Transitions

The American roots of homophobia in Africa

In a new report launched today, the liberal group Political Research Associates (PRA) documents the role of U.S. right-wing evangelicals and religious institutions in fostering homophobia in several countries in Africa. With data from seven countries (Uganda, Liberia, Zambia, Malawi, Zimbabwe, Kenya, and Nigeria), the report exposes the impact of U.S. conservatives on policies toward lesbian, gay, bisexual, and transgender people as well as reproductive rights. This latest report builds on PRA's earlier research on the issue.

The report argues that the culture wars between pro-life and pro-choice groups within the U.S. have been exported to Africa. Homophobia has connected different Christian denominations which are usually suspicious of one another, such as Evangelicals uniting with Catholics and Mormons who promote a "pro-family" agenda.

While the architects of anti-gay bills in the different African countries are politicians or religious leaders, they all have strong links to U.S. Christian Right groups. The right-wing evangelicals have concealed the extent of their influence by using African proxies to declare that gay rights are a new form of neo-colonialism. In June, clergy in Uganda called for the parliament to look into the country's anti-gay bill again.

In February I argued against the proposed U.S. aid cut to African countries that persecute their LGBT populations; the U.S. can look to its own backyard at the right-wing evangelicals who have instigated homophobia here. It has since become clear that the U.S. is not actually going to cut its aid, but rather channel additional funding to LGBT organizations.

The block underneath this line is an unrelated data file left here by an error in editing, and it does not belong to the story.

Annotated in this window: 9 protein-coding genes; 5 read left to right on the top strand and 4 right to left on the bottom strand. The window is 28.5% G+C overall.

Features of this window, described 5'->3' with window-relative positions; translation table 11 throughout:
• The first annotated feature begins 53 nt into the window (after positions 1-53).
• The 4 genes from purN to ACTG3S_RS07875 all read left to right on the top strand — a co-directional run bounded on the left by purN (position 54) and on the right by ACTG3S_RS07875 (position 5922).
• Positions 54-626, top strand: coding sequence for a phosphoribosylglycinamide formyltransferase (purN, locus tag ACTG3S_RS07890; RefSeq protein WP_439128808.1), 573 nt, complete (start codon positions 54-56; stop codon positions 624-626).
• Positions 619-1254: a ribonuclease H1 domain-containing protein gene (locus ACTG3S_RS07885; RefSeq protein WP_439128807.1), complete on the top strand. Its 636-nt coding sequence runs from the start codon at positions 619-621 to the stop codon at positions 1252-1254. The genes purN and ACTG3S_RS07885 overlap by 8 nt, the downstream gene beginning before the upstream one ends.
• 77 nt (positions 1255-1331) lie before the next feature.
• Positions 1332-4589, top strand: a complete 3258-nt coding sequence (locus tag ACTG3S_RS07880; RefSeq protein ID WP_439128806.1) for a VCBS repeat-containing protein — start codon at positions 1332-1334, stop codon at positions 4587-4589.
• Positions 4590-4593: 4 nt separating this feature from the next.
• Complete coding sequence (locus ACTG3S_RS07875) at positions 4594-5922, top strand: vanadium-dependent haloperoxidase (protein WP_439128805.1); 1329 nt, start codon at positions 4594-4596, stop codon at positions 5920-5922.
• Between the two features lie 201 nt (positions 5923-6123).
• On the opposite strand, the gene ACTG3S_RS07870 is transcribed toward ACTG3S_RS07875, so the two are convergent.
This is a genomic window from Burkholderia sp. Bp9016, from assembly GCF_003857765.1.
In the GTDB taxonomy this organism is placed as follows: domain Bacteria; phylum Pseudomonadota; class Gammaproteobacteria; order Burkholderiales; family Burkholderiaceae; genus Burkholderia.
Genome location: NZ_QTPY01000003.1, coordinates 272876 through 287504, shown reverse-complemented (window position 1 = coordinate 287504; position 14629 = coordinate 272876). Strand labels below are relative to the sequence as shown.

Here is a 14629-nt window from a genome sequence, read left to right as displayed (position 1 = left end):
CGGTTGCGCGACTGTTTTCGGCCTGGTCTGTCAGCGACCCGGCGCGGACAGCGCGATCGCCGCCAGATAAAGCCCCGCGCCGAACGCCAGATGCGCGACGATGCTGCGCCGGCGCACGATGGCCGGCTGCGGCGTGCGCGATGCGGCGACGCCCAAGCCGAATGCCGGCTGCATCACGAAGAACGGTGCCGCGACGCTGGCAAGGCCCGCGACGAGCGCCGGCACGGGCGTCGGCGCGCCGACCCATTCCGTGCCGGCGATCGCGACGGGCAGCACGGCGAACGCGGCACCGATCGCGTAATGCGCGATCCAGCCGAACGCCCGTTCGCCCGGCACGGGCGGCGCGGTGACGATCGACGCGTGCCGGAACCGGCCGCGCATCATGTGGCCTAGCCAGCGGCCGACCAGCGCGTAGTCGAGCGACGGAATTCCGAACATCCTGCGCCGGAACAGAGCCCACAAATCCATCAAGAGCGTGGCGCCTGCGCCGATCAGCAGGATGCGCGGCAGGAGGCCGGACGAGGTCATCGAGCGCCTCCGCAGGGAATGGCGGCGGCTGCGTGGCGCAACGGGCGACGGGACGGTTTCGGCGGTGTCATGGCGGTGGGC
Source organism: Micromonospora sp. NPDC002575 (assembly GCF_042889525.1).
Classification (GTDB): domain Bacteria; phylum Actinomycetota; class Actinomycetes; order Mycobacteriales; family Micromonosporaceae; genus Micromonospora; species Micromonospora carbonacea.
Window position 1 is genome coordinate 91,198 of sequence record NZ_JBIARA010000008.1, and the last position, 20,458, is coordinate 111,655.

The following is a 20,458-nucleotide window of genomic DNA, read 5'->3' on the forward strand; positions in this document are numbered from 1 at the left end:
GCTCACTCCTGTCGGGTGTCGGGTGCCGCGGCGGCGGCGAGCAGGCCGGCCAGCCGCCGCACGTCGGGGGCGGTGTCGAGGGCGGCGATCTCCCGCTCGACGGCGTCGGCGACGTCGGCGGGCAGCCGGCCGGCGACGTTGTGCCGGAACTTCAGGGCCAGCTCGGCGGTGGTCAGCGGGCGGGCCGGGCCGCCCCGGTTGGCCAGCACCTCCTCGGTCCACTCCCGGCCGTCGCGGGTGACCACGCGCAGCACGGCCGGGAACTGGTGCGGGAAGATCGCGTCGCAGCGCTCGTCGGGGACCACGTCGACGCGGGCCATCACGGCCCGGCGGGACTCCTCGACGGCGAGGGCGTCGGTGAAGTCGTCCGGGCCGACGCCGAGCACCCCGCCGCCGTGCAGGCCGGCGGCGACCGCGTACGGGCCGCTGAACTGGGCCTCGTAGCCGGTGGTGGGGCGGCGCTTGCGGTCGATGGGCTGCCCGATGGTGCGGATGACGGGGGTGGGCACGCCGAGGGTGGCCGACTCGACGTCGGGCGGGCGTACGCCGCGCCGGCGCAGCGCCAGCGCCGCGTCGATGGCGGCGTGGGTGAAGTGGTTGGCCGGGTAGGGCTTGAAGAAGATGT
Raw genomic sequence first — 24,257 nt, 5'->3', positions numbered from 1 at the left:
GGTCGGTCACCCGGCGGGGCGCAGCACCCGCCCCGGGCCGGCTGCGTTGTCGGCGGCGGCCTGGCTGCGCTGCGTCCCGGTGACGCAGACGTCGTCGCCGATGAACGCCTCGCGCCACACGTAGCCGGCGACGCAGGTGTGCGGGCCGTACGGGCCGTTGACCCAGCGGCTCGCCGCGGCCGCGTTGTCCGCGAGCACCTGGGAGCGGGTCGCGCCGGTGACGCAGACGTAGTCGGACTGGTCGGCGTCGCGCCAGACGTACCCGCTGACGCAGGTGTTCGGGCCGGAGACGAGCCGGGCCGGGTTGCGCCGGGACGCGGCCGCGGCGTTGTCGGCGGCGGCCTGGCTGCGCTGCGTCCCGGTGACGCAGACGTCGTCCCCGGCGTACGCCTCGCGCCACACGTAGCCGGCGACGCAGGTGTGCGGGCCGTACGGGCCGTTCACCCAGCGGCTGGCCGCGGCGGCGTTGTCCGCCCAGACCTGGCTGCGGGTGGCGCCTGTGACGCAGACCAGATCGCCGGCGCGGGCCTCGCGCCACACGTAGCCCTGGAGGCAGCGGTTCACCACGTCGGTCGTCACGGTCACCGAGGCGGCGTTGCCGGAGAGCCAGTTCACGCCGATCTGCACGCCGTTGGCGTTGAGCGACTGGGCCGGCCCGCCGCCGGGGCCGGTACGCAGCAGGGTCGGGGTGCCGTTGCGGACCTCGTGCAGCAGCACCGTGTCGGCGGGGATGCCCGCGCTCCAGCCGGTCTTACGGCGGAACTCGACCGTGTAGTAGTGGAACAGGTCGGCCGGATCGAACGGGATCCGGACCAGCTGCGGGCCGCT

The LGBT movement in Uganda has also sued American Pastor Scott Lively, accusing him of inspiring the anti-gay bill in Uganda that proposed the death penalty for persons found guilty of homosexuality. The Center for Constitutional Rights filed the case in the U.S. on behalf of Sexual Minorities Uganda, a non-profit group (seen protesting the anti-homosexuality bill in the image above). The revised bill reduces the punishment for homosexuality to life imprisonment. The story is also being covered in the U.S., including reports on the state of LGBT rights in Uganda and an interview with Lively.

So it will be interesting to see how the court case between against Pastor Lively turns out. Will the case set a judicial precedent? Will persecuted groups be able to hold proxy instigators of discrimination accountable for the abuses they cause?

Follow Jackee on twitter @jackeebatanda

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Democracy Lab

My first lady doesn’t wear a tiara

Since the presidential elections in Egypt a few weeks ago, the new first lady's choice of headdress has been a constant topic of debate. Naglaa Ali Mahmoud, the wife of president-elect Mohamed Morsi, wears a long, conservative hijab that covers her head and torso. This has opened the door to endless commentary. Some have taken this as inspiration to discuss what her official function should be. Others relentlessly mock her dress (seen as conservative and low-class). Still others indulge in purely islamophobic ruminations about whether a hijabi woman is fit to represent Egypt at international affairs.